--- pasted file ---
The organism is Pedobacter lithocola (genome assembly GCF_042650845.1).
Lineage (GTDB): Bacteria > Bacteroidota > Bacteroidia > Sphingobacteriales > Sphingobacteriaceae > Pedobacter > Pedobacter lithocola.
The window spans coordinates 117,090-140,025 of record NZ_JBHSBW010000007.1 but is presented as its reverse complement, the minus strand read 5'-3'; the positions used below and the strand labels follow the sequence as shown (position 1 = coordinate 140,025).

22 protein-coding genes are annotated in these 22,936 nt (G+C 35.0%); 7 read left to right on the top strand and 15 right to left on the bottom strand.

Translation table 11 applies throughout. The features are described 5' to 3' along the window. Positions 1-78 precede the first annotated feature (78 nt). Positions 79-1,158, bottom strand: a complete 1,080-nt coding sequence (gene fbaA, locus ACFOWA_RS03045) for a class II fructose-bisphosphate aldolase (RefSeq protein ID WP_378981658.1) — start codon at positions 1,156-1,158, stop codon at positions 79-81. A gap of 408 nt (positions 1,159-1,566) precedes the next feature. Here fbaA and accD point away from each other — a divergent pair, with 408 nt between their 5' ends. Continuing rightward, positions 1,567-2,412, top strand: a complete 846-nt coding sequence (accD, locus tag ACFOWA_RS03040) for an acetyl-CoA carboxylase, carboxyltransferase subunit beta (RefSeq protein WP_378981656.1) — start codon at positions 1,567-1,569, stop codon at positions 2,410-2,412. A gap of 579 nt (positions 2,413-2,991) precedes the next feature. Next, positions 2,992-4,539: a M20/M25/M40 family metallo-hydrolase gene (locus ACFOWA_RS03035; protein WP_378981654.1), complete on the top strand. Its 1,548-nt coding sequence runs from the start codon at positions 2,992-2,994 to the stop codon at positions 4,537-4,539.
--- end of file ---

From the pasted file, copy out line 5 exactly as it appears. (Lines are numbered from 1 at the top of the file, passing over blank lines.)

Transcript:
Translation table 11 applies throughout. The features are described 5' to 3' along the window. Positions 1-78 precede the first annotated feature (78 nt). Positions 79-1,158, bottom strand: a complete 1,080-nt coding sequence (gene fbaA, locus ACFOWA_RS03045) for a class II fructose-bisphosphate aldolase (RefSeq protein ID WP_378981658.1) — start codon at positions 1,156-1,158, stop codon at positions 79-81. A gap of 408 nt (positions 1,159-1,566) precedes the next feature. Here fbaA and accD point away from each other — a divergent pair, with 408 nt between their 5' ends. Continuing rightward, positions 1,567-2,412, top strand: a complete 846-nt coding sequence (accD, locus tag ACFOWA_RS03040) for an acetyl-CoA carboxylase, carboxyltransferase subunit beta (RefSeq protein WP_378981656.1) — start codon at positions 1,567-1,569, stop codon at positions 2,410-2,412. A gap of 579 nt (positions 2,413-2,991) precedes the next feature. Next, positions 2,992-4,539: a M20/M25/M40 family metallo-hydrolase gene (locus ACFOWA_RS03035; protein WP_378981654.1), complete on the top strand. Its 1,548-nt coding sequence runs from the start codon at positions 2,992-2,994 to the stop codon at positions 4,537-4,539.